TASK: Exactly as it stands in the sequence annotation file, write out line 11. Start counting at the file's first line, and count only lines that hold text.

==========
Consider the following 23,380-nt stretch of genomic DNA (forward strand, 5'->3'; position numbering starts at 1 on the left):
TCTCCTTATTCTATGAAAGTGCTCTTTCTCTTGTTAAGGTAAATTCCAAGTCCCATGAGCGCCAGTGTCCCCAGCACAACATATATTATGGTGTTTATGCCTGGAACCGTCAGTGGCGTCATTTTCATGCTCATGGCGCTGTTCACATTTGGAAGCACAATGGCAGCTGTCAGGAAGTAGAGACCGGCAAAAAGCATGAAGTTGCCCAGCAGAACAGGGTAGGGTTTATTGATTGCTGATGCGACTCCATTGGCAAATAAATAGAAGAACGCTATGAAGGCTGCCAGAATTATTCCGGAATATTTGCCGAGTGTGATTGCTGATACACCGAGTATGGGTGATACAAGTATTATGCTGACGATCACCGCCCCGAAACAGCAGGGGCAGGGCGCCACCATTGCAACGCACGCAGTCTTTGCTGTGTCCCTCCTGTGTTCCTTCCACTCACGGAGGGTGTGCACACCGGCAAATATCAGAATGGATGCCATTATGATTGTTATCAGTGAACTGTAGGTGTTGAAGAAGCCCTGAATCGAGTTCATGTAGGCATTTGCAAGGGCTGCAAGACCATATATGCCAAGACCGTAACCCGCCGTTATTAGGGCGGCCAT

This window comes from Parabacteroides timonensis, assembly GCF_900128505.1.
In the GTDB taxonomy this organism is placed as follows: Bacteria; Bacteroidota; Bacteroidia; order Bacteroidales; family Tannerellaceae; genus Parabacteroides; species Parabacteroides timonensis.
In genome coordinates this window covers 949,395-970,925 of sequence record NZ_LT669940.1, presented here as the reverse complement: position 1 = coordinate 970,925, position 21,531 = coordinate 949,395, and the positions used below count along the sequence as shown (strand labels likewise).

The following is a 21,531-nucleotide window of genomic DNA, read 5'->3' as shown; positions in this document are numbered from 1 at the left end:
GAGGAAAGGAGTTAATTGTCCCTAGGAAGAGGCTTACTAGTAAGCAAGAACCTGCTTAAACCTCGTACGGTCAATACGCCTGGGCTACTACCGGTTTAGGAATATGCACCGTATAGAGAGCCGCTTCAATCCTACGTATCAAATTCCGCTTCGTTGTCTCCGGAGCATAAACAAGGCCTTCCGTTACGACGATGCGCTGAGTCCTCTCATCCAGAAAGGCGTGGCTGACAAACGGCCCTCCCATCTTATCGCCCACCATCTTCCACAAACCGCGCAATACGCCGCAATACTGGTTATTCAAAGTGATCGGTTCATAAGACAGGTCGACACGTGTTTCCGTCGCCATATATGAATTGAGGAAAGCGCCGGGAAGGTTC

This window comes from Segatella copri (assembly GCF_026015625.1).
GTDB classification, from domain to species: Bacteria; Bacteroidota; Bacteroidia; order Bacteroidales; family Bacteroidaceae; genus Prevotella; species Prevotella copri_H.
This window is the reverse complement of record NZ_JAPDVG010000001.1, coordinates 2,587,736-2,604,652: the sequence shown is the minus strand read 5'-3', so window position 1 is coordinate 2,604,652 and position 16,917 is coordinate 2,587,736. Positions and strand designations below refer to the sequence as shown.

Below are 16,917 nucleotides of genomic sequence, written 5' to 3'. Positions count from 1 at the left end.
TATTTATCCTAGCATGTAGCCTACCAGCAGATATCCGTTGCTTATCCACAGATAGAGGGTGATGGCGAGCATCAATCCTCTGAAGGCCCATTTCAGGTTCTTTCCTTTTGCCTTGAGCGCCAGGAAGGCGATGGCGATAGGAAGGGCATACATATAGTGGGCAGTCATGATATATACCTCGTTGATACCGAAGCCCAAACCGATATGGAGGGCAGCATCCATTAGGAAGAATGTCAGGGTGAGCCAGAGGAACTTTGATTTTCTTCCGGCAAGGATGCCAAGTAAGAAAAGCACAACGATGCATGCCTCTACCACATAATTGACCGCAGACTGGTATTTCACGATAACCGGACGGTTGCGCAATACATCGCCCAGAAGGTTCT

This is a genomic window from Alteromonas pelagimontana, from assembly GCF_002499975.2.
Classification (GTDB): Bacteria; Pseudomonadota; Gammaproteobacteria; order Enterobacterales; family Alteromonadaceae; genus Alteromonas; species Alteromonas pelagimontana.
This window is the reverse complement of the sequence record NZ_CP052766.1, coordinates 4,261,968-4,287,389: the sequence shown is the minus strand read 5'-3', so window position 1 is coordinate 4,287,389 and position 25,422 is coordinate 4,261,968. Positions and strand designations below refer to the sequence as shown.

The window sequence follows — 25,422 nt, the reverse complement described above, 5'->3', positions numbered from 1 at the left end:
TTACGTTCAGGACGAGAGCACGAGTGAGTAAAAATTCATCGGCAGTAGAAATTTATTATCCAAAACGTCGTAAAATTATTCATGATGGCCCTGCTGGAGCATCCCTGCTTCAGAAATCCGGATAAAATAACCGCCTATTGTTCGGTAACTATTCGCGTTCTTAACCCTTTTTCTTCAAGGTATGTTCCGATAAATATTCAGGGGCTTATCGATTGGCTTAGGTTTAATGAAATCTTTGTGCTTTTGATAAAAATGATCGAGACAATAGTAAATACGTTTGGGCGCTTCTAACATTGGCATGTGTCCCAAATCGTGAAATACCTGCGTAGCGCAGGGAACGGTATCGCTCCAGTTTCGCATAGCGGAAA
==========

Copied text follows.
Below are 16,917 nucleotides of genomic sequence, written 5' to 3'. Positions count from 1 at the left end.